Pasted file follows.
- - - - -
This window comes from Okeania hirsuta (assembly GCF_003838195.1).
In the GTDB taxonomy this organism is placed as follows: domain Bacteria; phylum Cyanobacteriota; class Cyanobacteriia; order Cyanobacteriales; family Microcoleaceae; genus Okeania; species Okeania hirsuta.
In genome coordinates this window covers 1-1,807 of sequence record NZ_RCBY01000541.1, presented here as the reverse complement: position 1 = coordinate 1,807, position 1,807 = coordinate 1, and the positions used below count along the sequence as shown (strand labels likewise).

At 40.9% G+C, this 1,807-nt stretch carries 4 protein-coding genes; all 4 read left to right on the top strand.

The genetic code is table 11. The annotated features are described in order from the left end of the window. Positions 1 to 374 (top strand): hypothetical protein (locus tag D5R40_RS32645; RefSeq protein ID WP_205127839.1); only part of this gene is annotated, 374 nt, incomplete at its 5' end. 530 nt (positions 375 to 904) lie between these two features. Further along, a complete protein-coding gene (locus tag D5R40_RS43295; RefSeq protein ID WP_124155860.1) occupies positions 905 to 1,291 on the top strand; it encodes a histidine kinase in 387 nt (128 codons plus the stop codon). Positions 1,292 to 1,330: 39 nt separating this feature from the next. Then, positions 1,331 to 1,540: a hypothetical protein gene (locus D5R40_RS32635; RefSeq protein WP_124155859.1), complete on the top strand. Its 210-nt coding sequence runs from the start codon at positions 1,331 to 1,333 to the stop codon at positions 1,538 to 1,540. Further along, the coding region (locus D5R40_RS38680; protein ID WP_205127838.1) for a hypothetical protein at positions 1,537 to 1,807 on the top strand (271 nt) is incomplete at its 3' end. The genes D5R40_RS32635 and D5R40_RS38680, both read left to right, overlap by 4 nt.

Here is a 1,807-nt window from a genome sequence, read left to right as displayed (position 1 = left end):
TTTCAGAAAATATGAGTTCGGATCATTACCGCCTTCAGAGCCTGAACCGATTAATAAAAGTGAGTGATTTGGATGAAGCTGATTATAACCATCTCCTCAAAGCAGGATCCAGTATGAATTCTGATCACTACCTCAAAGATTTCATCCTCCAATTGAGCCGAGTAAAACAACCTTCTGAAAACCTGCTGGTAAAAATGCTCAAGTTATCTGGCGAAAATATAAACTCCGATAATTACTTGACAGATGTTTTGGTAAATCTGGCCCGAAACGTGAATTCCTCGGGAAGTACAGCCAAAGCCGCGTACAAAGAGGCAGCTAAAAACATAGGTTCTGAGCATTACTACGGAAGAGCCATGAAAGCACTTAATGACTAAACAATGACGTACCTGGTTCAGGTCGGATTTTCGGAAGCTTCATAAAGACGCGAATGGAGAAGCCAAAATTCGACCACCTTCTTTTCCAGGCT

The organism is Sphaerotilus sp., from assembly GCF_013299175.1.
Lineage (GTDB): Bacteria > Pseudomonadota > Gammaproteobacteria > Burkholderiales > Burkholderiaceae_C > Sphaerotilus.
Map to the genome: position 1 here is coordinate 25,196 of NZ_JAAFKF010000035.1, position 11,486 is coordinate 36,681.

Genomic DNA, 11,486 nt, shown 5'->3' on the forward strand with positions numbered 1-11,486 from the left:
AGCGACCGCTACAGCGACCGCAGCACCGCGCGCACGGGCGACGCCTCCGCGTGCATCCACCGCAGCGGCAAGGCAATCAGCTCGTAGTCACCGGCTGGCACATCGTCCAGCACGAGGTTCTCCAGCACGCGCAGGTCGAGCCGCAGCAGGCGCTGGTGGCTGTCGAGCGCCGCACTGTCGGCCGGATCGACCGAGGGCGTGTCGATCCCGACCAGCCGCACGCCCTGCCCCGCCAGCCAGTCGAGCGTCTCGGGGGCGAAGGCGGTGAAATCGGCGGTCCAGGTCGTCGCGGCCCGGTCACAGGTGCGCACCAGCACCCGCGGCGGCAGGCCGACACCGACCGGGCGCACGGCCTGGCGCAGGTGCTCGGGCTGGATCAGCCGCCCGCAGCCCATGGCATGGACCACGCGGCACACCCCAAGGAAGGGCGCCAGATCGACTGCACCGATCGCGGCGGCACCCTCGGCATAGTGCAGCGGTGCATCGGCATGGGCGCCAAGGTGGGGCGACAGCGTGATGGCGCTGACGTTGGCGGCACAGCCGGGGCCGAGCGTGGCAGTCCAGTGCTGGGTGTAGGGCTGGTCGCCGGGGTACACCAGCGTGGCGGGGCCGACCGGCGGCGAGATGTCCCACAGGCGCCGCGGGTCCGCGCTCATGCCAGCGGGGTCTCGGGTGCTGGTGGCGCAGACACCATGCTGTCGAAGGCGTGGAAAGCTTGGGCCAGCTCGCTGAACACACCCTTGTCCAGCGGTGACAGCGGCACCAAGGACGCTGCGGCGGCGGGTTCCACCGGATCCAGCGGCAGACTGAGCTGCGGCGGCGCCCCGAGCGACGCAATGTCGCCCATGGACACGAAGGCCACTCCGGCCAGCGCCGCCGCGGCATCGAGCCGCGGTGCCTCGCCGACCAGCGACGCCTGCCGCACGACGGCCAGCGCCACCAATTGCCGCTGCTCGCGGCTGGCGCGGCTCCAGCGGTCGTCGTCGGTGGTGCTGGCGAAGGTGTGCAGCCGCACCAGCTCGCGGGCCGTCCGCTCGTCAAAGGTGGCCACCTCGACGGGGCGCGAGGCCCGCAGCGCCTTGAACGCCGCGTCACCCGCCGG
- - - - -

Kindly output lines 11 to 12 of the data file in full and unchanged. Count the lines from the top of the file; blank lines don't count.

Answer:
Genomic DNA, 11,486 nt, shown 5'->3' on the forward strand with positions numbered 1-11,486 from the left:
AGCGACCGCTACAGCGACCGCAGCACCGCGCGCACGGGCGACGCCTCCGCGTGCATCCACCGCAGCGGCAAGGCAATCAGCTCGTAGTCACCGGCTGGCACATCGTCCAGCACGAGGTTCTCCAGCACGCGCAGGTCGAGCCGCAGCAGGCGCTGGTGGCTGTCGAGCGCCGCACTGTCGGCCGGATCGACCGAGGGCGTGTCGATCCCGACCAGCCGCACGCCCTGCCCCGCCAGCCAGTCGAGCGTCTCGGGGGCGAAGGCGGTGAAATCGGCGGTCCAGGTCGTCGCGGCCCGGTCACAGGTGCGCACCAGCACCCGCGGCGGCAGGCCGACACCGACCGGGCGCACGGCCTGGCGCAGGTGCTCGGGCTGGATCAGCCGCCCGCAGCCCATGGCATGGACCACGCGGCACACCCCAAGGAAGGGCGCCAGATCGACTGCACCGATCGCGGCGGCACCCTCGGCATAGTGCAGCGGTGCATCGGCATGGGCGCCAAGGTGGGGCGACAGCGTGATGGCGCTGACGTTGGCGGCACAGCCGGGGCCGAGCGTGGCAGTCCAGTGCTGGGTGTAGGGCTGGTCGCCGGGGTACACCAGCGTGGCGGGGCCGACCGGCGGCGAGATGTCCCACAGGCGCCGCGGGTCCGCGCTCATGCCAGCGGGGTCTCGGGTGCTGGTGGCGCAGACACCATGCTGTCGAAGGCGTGGAAAGCTTGGGCCAGCTCGCTGAACACACCCTTGTCCAGCGGTGACAGCGGCACCAAGGACGCTGCGGCGGCGGGTTCCACCGGATCCAGCGGCAGACTGAGCTGCGGCGGCGCCCCGAGCGACGCAATGTCGCCCATGGACACGAAGGCCACTCCGGCCAGCGCCGCCGCGGCATCGAGCCGCGGTGCCTCGCCGACCAGCGACGCCTGCCGCACGACGGCCAGCGCCACCAATTGCCGCTGCTCGCGGCTGGCGCGGCTCCAGCGGTCGTCGTCGGTGGTGCTGGCGAAGGTGTGCAGCCGCACCAGCTCGCGGGCCGTCCGCTCGTCAAAGGTGGCCACCTCGACGGGGCGCGAGGCCCGCAGCGCCTTGAACGCCGCGTCACCCGCCGG